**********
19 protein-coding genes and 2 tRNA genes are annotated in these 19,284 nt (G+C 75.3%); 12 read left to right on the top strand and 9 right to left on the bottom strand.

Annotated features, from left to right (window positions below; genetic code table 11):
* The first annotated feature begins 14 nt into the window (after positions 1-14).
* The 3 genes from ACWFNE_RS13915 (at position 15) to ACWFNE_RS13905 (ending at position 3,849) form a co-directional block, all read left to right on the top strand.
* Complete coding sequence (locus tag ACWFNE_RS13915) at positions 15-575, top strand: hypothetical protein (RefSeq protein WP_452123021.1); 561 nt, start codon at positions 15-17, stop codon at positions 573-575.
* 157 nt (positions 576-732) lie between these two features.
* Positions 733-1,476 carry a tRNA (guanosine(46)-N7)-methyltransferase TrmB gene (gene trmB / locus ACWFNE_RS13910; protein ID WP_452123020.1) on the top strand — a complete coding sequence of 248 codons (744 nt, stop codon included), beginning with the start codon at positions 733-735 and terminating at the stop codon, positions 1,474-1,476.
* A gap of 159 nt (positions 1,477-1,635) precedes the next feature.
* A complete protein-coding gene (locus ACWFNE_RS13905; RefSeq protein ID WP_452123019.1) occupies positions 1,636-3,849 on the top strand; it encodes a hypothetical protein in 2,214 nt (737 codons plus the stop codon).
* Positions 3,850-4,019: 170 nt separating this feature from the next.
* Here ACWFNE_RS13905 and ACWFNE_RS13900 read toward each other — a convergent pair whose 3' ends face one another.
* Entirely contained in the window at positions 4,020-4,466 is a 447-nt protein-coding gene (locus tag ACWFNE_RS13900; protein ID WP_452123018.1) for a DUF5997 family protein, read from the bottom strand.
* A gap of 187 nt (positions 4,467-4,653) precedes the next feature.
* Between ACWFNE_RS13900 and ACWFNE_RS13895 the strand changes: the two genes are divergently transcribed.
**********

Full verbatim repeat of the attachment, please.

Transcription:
19 protein-coding genes and 2 tRNA genes are annotated in these 19,284 nt (G+C 75.3%); 12 read left to right on the top strand and 9 right to left on the bottom strand.

Annotated features, from left to right (window positions below; genetic code table 11):
* The first annotated feature begins 14 nt into the window (after positions 1-14).
* The 3 genes from ACWFNE_RS13915 (at position 15) to ACWFNE_RS13905 (ending at position 3,849) form a co-directional block, all read left to right on the top strand.
* Complete coding sequence (locus tag ACWFNE_RS13915) at positions 15-575, top strand: hypothetical protein (RefSeq protein WP_452123021.1); 561 nt, start codon at positions 15-17, stop codon at positions 573-575.
* 157 nt (positions 576-732) lie between these two features.
* Positions 733-1,476 carry a tRNA (guanosine(46)-N7)-methyltransferase TrmB gene (gene trmB / locus ACWFNE_RS13910; protein ID WP_452123020.1) on the top strand — a complete coding sequence of 248 codons (744 nt, stop codon included), beginning with the start codon at positions 733-735 and terminating at the stop codon, positions 1,474-1,476.
* A gap of 159 nt (positions 1,477-1,635) precedes the next feature.
* A complete protein-coding gene (locus ACWFNE_RS13905; RefSeq protein ID WP_452123019.1) occupies positions 1,636-3,849 on the top strand; it encodes a hypothetical protein in 2,214 nt (737 codons plus the stop codon).
* Positions 3,850-4,019: 170 nt separating this feature from the next.
* Here ACWFNE_RS13905 and ACWFNE_RS13900 read toward each other — a convergent pair whose 3' ends face one another.
* Entirely contained in the window at positions 4,020-4,466 is a 447-nt protein-coding gene (locus tag ACWFNE_RS13900; protein ID WP_452123018.1) for a DUF5997 family protein, read from the bottom strand.
* A gap of 187 nt (positions 4,467-4,653) precedes the next feature.
* Between ACWFNE_RS13900 and ACWFNE_RS13895 the strand changes: the two genes are divergently transcribed.